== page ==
VARIATIONS in weight gain tendencies could be partly explained by differences in the ability to metabolise fat, according to researchers from the Karolinska Institutet, Solna, Sweden. The findings suggest that individuals with reduced activity in certain genes involved in lipolysis need to undergo more intensive lifestyle changes to avoid developing conditions like Type 2 diabetes.
Study of Fatty Tissue
Scientists have observed that some people are more predisposed to weight gain than others, despite lifestyle similarities including diet and exercise levels. To analyse physiological mechanisms in fatty tissue that may help explain this anomaly, the team studied tissue samples from subcutaneous tissue taken from the stomachs of women at the beginning and end of two long-term prospective cohorts, each of which were followed-up at around 10 years.
Increased Risk of Diabetes
Using this information, the researchers were able to predict which women developed Type 2 diabetes by the end of the study by determining the ability of their fat cells to free fatty acids (lipolysis) in the first tissue sample. Additionally, they found that those women who had developed Type 2 diabetes had reduced activity in a small number of genes involved in the lipolysis process.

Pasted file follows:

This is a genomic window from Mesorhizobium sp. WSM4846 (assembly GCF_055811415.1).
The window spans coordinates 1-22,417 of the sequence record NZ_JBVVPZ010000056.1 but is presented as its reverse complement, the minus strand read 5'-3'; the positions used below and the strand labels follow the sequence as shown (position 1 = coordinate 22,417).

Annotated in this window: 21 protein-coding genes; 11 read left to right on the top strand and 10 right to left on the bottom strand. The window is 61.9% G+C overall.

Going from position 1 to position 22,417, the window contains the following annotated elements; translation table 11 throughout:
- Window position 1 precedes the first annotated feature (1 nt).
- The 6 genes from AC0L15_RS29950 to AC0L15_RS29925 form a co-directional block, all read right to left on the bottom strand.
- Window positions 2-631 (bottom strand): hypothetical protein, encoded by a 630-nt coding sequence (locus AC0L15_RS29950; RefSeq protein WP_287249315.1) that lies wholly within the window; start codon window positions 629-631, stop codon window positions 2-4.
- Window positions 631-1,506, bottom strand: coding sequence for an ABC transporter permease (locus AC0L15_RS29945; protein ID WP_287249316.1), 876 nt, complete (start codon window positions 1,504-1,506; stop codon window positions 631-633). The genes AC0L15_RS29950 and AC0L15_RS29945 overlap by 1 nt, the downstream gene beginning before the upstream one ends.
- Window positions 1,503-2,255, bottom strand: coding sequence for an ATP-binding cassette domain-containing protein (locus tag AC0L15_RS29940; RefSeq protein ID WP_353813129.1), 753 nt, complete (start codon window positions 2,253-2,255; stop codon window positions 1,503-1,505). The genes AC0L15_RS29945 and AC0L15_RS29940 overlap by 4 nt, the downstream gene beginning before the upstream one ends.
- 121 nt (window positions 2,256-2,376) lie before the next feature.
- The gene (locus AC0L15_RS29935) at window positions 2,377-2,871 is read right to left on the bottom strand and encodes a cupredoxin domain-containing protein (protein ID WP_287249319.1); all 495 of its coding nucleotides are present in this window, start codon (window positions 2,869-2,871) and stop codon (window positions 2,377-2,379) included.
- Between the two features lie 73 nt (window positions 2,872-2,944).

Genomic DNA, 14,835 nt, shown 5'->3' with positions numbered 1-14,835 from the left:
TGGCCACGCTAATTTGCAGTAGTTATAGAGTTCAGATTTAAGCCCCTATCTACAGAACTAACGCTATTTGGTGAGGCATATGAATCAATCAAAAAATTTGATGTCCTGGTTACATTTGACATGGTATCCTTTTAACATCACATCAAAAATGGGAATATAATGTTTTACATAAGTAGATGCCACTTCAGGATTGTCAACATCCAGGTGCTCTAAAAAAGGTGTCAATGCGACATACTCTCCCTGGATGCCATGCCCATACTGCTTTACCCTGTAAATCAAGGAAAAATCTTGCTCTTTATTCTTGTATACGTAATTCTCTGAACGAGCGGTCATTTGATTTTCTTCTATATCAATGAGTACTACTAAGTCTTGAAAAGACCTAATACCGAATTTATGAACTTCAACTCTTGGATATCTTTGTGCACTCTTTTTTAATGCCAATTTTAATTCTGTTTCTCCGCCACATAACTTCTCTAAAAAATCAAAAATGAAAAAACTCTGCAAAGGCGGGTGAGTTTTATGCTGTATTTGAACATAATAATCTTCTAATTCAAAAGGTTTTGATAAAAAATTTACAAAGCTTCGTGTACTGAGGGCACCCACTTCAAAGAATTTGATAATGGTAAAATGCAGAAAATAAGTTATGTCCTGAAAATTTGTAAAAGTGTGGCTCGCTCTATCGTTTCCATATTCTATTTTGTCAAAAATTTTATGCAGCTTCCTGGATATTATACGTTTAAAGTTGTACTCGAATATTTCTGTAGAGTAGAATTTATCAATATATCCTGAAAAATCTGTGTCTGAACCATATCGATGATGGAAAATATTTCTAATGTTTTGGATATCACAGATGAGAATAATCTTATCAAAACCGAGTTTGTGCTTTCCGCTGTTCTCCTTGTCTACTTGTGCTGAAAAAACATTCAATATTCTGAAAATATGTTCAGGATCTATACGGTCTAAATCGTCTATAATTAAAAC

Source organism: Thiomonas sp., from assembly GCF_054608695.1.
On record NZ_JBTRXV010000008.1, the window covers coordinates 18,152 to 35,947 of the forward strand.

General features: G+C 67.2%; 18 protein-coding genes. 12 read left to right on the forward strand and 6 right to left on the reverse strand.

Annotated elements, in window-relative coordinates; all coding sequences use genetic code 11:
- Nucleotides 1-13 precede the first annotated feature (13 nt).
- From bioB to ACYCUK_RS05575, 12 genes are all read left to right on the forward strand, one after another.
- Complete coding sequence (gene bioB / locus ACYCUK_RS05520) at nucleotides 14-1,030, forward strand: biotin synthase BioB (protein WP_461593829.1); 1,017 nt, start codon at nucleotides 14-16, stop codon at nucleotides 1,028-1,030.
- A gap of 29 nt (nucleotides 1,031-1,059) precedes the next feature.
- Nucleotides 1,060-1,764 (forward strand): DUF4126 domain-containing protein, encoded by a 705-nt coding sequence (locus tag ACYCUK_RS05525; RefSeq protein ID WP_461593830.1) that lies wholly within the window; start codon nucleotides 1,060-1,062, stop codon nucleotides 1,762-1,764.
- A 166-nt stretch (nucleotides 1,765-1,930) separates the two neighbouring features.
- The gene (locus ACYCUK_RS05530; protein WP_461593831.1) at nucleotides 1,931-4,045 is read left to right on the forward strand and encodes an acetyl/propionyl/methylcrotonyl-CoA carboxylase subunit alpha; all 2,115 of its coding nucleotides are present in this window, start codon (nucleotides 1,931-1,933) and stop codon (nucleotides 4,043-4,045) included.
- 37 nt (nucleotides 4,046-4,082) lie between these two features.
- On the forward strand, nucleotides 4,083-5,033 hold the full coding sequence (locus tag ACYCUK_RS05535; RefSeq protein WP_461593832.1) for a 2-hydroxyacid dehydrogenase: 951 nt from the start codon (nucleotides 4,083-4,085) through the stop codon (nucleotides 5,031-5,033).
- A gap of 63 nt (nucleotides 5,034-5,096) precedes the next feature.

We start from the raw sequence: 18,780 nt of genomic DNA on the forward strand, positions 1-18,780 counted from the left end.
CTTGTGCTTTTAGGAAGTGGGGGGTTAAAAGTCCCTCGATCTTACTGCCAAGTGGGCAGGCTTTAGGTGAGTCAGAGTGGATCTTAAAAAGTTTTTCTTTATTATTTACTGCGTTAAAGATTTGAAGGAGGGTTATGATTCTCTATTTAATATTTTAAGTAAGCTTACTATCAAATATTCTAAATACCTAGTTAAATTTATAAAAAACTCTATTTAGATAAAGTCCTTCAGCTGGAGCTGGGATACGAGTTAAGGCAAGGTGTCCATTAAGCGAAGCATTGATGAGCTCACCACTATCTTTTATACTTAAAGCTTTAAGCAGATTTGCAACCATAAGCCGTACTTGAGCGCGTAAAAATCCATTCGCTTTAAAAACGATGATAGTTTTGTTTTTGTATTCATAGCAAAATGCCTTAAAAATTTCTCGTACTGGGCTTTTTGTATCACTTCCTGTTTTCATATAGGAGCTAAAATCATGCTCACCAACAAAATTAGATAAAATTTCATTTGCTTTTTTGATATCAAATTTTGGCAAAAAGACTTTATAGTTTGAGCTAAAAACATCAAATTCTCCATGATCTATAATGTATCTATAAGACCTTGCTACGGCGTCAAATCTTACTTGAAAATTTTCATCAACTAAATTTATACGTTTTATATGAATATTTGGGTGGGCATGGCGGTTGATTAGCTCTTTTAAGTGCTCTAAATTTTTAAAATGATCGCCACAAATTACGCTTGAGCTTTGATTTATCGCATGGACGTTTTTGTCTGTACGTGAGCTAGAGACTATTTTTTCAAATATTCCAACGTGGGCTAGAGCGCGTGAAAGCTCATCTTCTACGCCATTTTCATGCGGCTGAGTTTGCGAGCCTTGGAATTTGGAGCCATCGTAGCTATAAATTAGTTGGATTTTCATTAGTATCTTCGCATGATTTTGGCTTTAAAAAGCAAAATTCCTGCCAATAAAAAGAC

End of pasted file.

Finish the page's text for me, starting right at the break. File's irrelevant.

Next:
In the women who became overweight by the end of the study, their fat cells showed high basal but low hormone-stimulated lipolysis; this increased the risk of weight gain and Type 2 diabetes 3–6-fold.
“We’ve suspected the presence of physiological mechanisms in fatty tissue that cause some people to become overweight and others not, despite similarities in lifestyle, and now we’ve found one,” commented Prof Mikael Rydén, Karolinska Institutet.
Predicting Weight Gain
The researchers were also able to create a new method of predicting weight gain on the back of these findings. Using simple clinical and biochemical parameters from hundreds of people, they developed an algorithm to indirectly estimate the quantity of fatty acids freed by the fat cells, thereby predicting weight gain. Although the results need to be confirmed in larger studies, the team hope this research will provide a much quicker and efficient way of identifying those at risk of becoming overweight and developing Type 2 diabetes in the future.
James Coker, Reporter